In 1855 he went to Paris, where he studied painting at Charles Gleyre, were influenced by Corot, Courbet, as well as the pre-Raphaelites.
In 1879, he withdrew to Venice, where during the 14 months he worked in water-colour sketches and performed fifty etchings, on his return to London he was elected President of the society of English hudojnikov another French artist Alphonse of Legros and persuaded him to move to Angliyu the end of life Whistler is one of the "secular Lviv" London society
American artists were among the first followers Manet and his circle. In 1855 to study painting in Paris came James Abbott McNeill Whistler (1834−1903). Four years later he moved to London, where he lived until the end of life, but in the sixties came to France and maintained close relations with the gaining force impressionism. In his most famous painting "Arrangement in black and gray. The artist’s mother" planar solution shows that Manet, and the strict accuracy of the figure resembles portraits Degas. What this picture has become famous as a symbol of the "cult of the mother", widely spread in our time, is a paradox popular psychology, which would upset Whistler — artist always wanted his paintings, valued only for their formal rank.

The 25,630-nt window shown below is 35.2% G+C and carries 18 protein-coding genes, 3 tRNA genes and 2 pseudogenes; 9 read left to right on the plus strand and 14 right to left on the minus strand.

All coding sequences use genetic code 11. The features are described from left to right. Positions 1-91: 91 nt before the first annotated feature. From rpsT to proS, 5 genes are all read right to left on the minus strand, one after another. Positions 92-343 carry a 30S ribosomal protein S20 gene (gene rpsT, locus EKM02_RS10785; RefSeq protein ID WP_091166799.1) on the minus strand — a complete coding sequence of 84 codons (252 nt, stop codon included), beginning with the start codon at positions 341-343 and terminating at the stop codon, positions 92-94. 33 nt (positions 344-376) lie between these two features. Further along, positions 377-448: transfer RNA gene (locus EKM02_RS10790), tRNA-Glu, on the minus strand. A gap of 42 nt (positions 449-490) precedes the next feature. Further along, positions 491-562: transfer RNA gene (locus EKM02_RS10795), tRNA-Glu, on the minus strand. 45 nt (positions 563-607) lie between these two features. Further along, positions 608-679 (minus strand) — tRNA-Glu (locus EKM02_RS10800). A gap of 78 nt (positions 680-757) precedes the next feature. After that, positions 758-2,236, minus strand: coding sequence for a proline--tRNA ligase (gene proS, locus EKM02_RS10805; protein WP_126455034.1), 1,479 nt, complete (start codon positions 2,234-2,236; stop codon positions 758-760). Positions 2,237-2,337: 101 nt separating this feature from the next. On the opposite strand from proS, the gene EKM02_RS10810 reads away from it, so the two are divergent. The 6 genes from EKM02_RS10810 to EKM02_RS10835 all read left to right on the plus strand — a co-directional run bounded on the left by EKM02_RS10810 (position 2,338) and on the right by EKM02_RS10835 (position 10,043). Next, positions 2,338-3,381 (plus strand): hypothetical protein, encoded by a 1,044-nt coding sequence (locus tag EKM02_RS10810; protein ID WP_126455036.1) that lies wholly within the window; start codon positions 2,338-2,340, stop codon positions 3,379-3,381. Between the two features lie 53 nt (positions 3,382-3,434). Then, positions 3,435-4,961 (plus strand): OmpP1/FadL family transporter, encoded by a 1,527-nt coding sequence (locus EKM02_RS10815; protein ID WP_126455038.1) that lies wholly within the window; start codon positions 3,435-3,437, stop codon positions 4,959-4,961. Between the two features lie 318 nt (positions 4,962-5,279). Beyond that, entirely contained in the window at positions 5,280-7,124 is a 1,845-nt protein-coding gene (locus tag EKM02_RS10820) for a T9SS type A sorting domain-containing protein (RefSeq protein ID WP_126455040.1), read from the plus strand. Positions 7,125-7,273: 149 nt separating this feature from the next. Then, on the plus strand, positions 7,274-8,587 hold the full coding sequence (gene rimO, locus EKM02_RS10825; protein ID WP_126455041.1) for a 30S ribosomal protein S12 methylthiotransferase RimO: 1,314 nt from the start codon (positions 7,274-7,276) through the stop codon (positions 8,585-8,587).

Witty, sharp tongue Whistler was a supporter of the theory of "art for art". He considered his paintings analogues of musical pieces and called them "symphonies" or "Nocturnes". The most daring of his work was written around 1874 "Nocturne in black and gold. Falling rocket". Were it not for the picture explaining subtitle, to understand its sense it would be very difficult. Yet none of French, the artist did not dare to create the picture so "devoid of content, so much like ternerovsky "tinted pairs". This canvas, more than any other, prompted the John Ruskin blame Whistler that he "threw in the face of the audience a pot of ink. (Given that the same Ruskin lionized "slave ship" Turner, the conclusion is that he was attracted not "tinted pairs", but only the romantic pathos of the picture.) During the trial of Whistler against Ruskin, won by artist, Whistler, proclaiming their goals, was supported explanation of the arguments it applies to "Falling rocket": "Perhaps most of all I wanted to show in my picture that is of interest for the artist and therefore deprived her of any other possibilities to attract attention… This is primarily a combination of lines, forms and colors, and I use it every detail in order to make the impression of symmetry". The last sentence is particularly important, as Whistler acknowledges that using random effects, he was reluctant to give depicted resemblance to anything real, and sought only purely formal harmony. Although he rarely as consistently implemented in practice its principles, as in "Falling rocket", his explanation sounds prophetic and predicts the emergence of American abstract painting